Below are two screen shots of auditing live systems for the presence of a specific virus.


The is an audit for the Banbra virus.The audit is looking for specific registry data which indicates a system has likely been infected by the Banbra virus.


In this screen shot, we've audited a system's list of processes to look for a file named "sodata.exe" and have not found it. This process is associated with the W32/Hupigon.OGA backdoor.

A Word to the Wise

Many viruses will invoke cmd.exe to run a variety of programs. You may be tempted to search all of your Windows computers to see if any have cmd.exe processes running. many legitimate applications will also run cmd.exe and leave those processes running. Finding a cmd.exe process does not directly correlate with a virus infection, but it could be a valid audit for your organization.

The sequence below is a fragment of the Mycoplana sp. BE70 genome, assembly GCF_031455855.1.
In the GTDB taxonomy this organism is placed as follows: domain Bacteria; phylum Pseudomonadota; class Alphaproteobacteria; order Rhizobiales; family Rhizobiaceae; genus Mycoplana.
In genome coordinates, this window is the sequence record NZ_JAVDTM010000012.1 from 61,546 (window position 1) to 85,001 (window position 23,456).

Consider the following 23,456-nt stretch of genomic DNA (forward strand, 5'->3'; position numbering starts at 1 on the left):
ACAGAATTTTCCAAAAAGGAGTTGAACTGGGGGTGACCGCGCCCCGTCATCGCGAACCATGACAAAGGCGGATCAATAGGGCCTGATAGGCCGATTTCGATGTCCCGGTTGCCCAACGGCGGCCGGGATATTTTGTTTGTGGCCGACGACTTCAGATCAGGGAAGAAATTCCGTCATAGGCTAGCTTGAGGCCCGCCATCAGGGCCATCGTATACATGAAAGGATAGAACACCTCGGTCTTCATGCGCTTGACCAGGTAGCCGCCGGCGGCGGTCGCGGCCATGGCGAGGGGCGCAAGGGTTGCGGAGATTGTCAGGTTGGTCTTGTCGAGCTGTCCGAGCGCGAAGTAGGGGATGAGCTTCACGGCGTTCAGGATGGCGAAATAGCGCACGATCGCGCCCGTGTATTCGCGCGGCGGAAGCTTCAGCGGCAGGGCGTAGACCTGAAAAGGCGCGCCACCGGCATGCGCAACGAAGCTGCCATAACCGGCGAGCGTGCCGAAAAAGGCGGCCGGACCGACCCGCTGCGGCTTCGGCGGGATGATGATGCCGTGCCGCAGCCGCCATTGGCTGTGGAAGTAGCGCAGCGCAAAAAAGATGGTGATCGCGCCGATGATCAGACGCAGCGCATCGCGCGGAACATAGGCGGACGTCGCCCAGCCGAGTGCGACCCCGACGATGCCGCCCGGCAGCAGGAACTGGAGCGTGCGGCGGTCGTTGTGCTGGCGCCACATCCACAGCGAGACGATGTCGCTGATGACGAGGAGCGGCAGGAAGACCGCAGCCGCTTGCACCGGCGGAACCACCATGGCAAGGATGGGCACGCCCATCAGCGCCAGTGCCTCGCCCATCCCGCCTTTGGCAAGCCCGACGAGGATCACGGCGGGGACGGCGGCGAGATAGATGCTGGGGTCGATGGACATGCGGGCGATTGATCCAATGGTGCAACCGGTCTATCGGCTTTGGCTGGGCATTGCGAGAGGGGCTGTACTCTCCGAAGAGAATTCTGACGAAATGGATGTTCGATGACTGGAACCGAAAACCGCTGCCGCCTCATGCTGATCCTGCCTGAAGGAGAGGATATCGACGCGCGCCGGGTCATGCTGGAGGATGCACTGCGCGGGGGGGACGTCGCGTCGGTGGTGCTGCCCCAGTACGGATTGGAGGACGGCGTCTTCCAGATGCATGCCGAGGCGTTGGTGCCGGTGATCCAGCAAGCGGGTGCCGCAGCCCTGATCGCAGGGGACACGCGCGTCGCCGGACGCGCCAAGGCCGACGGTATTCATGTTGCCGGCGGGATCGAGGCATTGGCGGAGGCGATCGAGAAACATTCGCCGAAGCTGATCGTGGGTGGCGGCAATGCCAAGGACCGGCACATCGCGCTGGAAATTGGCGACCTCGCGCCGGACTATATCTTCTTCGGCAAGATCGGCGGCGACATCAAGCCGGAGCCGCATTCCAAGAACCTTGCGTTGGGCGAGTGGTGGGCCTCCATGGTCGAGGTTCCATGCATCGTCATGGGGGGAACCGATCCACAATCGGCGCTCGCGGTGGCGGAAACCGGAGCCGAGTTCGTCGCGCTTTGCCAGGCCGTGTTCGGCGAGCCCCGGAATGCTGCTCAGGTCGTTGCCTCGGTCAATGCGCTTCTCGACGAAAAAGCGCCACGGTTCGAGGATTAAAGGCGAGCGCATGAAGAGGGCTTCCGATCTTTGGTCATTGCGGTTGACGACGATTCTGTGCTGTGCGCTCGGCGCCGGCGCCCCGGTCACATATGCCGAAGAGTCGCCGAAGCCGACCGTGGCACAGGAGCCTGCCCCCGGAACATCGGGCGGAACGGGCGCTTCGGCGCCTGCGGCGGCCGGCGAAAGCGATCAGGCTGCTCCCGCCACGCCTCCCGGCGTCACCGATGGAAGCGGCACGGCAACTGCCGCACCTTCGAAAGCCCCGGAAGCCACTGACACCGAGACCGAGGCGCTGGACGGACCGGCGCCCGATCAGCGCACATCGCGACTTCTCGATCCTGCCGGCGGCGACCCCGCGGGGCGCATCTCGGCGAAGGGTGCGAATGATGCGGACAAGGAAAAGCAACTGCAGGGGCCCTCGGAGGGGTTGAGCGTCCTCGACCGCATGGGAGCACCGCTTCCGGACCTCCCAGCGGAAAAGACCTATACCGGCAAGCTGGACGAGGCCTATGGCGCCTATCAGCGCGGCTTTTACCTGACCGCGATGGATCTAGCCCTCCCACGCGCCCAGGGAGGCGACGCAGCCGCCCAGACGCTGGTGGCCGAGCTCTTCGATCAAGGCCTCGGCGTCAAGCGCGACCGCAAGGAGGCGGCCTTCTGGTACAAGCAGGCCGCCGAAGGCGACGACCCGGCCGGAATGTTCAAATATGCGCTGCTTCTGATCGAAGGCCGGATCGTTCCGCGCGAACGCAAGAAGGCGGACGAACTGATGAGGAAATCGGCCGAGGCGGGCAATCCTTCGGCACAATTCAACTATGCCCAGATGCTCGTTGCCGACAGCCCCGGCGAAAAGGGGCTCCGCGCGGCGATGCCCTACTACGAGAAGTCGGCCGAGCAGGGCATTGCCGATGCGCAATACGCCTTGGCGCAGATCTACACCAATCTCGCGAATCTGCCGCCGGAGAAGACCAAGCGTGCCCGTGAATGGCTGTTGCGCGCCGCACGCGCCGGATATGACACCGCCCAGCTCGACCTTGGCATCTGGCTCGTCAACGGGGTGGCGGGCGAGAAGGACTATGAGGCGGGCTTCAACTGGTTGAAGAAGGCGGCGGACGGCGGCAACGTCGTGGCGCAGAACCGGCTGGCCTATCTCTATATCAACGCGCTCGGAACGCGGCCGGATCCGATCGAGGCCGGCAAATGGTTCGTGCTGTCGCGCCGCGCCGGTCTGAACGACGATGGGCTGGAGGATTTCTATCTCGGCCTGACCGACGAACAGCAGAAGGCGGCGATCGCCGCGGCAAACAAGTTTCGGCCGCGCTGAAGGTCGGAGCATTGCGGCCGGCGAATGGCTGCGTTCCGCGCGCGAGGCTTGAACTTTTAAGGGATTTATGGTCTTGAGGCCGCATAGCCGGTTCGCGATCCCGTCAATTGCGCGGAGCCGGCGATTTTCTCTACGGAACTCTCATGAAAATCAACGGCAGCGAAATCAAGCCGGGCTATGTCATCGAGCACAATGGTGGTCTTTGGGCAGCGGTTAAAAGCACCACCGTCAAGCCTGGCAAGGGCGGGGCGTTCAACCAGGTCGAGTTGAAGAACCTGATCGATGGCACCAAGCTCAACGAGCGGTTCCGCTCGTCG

Please keep in mind that if you are working with live viruses, they may interact with your testing and auditing. If a virus has countermeasures, it may attempt to resist being removed and could re-create itself from copies running in memory. If a virus has a rootkit component, it may also have the ability to hide various registry settings, processes and files from your audits. This could give you a false sense of security. In a crisis though, being able to rapidly audit many different systems could yield very interesting and useful results.

For More Information

Tenable’s Customer Support Portal includes example audit policies for Nessus and Security Center users that can be modified to find evidence of local systems that have evidence of virus infections. Users who wish to share their audit policies for specific variants of Trojans and viruses may wish to post them to the Discussions Forum so that other Nessus users can benefit.